On Friday, 27th August, after doing a final clean after the spray foam exercise, we moved in the afternoon, only a couple of miles, but swinging 4 bridges on the way, and moored in the pretty village of Kildwick. Again, the views both on the journey and in the village were lovely!
On Saturday, 28th, we travelled the short distance to Silsden, and completed a supermarket trip on arrival for another few day’s supplies. We were going to have fish and chips for dinner, but forgot the chippies don’t open on a Saturday up here, so normal cooking on board again! An expected Amazon delivery arrived in time for us to move just outside of Silsden to another mooring with a view – lovely – would much rather be out in the sticks than a town, for sure! We were planning to complete our last big DIY project for this summer over the next few days – painting the bedroom walls following the leaky porthole episode. We were confident that we had successfully solved the leak, now just had to cover the damage to the woodwork.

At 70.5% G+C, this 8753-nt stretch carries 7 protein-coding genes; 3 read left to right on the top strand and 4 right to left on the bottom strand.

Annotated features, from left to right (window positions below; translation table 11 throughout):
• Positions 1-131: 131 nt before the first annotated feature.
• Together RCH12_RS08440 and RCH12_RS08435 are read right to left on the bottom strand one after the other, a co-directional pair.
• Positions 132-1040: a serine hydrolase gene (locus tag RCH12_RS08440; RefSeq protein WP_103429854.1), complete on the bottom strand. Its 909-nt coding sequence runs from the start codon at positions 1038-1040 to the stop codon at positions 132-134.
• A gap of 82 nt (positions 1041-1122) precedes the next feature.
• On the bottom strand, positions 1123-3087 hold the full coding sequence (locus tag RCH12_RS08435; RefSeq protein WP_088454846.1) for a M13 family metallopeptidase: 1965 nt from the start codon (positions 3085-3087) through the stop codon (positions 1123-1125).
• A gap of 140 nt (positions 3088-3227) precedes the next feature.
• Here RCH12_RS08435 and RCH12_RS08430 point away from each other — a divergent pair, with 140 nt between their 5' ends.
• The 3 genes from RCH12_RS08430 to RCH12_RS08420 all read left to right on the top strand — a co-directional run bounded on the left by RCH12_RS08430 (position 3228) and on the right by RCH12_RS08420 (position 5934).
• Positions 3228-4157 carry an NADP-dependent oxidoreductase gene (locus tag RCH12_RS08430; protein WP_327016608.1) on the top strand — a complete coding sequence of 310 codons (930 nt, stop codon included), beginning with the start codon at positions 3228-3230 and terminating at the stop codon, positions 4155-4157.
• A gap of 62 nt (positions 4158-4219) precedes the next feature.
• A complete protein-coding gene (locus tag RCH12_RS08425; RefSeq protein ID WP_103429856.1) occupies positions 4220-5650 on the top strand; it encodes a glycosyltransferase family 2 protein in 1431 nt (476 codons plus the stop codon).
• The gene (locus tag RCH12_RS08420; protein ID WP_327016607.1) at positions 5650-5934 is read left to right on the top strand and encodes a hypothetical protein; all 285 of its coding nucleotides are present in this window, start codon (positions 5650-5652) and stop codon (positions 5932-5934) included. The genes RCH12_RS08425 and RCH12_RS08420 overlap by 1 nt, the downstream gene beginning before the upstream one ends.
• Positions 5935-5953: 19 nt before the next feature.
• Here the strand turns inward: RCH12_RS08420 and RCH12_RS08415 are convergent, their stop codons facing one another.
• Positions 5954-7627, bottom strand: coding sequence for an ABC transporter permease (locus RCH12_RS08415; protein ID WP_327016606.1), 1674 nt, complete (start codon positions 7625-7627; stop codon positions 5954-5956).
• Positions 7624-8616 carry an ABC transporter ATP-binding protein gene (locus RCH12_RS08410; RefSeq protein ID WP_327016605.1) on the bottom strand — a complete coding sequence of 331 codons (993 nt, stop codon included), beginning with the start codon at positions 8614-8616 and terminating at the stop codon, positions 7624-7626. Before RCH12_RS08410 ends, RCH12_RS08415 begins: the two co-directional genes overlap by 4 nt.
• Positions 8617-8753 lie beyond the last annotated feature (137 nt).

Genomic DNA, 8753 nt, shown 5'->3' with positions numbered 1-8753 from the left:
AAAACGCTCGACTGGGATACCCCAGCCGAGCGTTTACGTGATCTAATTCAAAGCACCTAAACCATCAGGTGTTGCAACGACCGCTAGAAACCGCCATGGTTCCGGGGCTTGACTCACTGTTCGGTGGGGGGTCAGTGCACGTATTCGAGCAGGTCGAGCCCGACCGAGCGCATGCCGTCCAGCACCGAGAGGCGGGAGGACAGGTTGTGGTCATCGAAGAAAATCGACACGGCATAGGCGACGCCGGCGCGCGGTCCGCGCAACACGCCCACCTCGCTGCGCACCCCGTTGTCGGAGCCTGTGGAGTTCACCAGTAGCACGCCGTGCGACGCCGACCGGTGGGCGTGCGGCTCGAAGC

We stayed on our mooring just outside Silsden on Sunday 29th August and started the decorating of the bedroom. After careful preparation, I put two coats of primer on – Zinsser B.I.N – it is very thick and sticky but dries quickly. It said to wait a day or two to cure, so on Monday 30th, Bank Holiday Monday (although that makes very little difference to us now) we moved on. Before we moved, though, on her morning walk with Tony, Sal found some very wet and sloppy sheep pooh and delightedly rolled in it! An impromptu bath was very much called for on the return to the boat – she was a little less pleased with herself at that point! After the massive clean up operation, we cruised and moored just the other side of Riddlesden. There were mooring rings between the two town bridges but it didn’t have a very nice feel, so we went a little further round on the outskirts.